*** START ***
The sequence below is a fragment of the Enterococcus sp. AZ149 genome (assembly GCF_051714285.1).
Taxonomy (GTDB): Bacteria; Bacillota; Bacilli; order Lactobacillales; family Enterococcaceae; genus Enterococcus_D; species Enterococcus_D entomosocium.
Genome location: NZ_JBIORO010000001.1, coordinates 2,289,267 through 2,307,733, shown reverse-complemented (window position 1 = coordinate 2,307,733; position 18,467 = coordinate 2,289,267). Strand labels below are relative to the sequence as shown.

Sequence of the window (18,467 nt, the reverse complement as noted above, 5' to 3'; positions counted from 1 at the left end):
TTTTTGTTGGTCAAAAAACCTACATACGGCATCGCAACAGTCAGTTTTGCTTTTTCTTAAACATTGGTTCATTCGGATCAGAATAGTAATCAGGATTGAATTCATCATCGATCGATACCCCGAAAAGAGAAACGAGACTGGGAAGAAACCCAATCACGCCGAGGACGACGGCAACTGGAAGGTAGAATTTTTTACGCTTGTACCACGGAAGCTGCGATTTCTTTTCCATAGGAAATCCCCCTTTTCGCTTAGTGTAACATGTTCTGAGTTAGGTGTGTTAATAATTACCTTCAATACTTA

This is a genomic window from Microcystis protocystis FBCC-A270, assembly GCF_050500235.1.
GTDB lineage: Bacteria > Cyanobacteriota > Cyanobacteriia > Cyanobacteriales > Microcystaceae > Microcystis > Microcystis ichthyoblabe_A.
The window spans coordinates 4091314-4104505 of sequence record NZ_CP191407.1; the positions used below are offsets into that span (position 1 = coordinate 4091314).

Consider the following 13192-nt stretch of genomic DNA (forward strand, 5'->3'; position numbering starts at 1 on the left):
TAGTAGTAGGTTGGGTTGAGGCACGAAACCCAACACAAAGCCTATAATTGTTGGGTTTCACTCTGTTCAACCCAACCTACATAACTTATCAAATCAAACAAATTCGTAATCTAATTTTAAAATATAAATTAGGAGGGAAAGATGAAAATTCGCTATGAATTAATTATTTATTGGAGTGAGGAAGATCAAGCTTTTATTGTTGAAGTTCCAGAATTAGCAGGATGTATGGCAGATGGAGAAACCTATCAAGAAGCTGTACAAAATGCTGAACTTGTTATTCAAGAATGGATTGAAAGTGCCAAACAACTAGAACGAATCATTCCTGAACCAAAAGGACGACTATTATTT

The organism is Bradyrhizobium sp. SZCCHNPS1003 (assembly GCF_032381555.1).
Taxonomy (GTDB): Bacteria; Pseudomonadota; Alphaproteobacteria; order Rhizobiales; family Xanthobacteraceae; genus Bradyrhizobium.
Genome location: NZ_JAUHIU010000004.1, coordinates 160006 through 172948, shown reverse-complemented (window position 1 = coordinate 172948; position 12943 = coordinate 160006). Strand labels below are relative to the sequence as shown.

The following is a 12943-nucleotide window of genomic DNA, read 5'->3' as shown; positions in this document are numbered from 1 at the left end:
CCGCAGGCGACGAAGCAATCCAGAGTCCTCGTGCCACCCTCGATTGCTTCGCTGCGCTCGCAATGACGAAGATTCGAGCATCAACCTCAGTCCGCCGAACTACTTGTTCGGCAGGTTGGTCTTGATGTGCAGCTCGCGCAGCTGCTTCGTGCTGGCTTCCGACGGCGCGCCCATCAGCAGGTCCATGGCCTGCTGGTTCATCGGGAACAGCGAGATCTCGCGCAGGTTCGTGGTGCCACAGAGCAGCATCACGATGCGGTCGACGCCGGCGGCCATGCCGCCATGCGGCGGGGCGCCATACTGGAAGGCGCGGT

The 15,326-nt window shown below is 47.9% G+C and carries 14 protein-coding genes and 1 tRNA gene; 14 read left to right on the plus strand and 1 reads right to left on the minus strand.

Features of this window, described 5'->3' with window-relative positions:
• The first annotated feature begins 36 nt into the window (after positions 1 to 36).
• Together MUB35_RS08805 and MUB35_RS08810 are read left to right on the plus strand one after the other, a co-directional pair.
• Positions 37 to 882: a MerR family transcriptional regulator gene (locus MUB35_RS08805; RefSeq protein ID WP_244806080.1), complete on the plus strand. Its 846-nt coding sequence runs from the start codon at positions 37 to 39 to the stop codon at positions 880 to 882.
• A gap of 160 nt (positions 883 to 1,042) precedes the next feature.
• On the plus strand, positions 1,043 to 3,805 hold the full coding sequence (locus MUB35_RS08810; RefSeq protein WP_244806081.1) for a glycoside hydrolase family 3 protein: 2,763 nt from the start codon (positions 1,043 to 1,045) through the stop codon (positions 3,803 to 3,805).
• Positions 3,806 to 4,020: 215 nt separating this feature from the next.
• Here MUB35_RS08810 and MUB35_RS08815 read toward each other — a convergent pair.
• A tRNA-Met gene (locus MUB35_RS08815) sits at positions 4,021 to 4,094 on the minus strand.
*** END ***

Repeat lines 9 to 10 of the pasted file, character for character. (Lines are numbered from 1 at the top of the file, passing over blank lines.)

Consider the following 13192-nt stretch of genomic DNA (forward strand, 5'->3'; position numbering starts at 1 on the left):
TAGTAGTAGGTTGGGTTGAGGCACGAAACCCAACACAAAGCCTATAATTGTTGGGTTTCACTCTGTTCAACCCAACCTACATAACTTATCAAATCAAACAAATTCGTAATCTAATTTTAAAATATAAATTAGGAGGGAAAGATGAAAATTCGCTATGAATTAATTATTTATTGGAGTGAGGAAGATCAAGCTTTTATTGTTGAAGTTCCAGAATTAGCAGGATGTATGGCAGATGGAGAAACCTATCAAGAAGCTGTACAAAATGCTGAACTTGTTATTCAAGAATGGATTGAAAGTGCCAAACAACTAGAACGAATCATTCCTGAACCAAAAGGACGACTATTATTT